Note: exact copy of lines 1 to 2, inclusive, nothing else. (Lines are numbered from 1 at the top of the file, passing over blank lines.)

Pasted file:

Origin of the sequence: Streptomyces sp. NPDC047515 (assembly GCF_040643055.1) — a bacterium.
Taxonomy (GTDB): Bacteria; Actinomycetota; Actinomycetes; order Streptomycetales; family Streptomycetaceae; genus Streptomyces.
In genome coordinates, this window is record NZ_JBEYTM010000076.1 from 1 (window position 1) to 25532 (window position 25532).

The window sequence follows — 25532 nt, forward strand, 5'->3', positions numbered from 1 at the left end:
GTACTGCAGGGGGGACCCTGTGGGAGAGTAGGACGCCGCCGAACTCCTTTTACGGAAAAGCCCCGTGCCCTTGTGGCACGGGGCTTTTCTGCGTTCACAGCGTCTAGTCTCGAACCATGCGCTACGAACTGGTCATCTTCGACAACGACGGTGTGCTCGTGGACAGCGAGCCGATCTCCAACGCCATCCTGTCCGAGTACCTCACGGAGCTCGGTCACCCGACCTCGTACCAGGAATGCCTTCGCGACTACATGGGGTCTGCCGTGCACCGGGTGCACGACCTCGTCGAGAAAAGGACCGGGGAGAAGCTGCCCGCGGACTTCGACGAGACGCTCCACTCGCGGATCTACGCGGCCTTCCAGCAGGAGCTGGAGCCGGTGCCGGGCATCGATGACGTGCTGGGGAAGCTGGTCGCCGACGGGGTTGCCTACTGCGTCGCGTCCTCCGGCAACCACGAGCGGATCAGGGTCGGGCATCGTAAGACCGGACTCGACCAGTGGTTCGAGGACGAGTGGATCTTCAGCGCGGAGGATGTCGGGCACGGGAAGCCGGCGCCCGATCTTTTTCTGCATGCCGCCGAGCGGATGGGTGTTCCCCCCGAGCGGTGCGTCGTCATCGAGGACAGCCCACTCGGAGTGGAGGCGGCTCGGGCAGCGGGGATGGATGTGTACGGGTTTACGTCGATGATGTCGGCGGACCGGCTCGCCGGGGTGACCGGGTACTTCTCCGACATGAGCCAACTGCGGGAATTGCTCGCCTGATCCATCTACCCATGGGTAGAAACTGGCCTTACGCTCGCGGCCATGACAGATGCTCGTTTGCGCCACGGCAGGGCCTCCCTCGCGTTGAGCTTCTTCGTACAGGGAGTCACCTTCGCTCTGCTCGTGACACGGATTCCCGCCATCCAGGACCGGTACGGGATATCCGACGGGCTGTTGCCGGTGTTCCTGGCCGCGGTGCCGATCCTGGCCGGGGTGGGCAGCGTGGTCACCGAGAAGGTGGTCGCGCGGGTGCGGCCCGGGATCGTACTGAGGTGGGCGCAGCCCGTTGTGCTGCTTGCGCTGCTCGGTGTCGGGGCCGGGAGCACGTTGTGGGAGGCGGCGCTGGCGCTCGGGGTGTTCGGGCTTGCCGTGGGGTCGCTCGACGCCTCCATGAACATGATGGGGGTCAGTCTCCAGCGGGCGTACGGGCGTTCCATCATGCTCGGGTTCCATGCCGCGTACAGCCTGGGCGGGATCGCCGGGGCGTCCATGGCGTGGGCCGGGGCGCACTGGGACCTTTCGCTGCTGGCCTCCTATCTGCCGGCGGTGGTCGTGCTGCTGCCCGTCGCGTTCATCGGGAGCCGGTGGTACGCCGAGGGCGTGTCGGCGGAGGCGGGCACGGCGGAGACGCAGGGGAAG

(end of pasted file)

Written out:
Origin of the sequence: Streptomyces sp. NPDC047515 (assembly GCF_040643055.1) — a bacterium.
Taxonomy (GTDB): Bacteria; Actinomycetota; Actinomycetes; order Streptomycetales; family Streptomycetaceae; genus Streptomyces.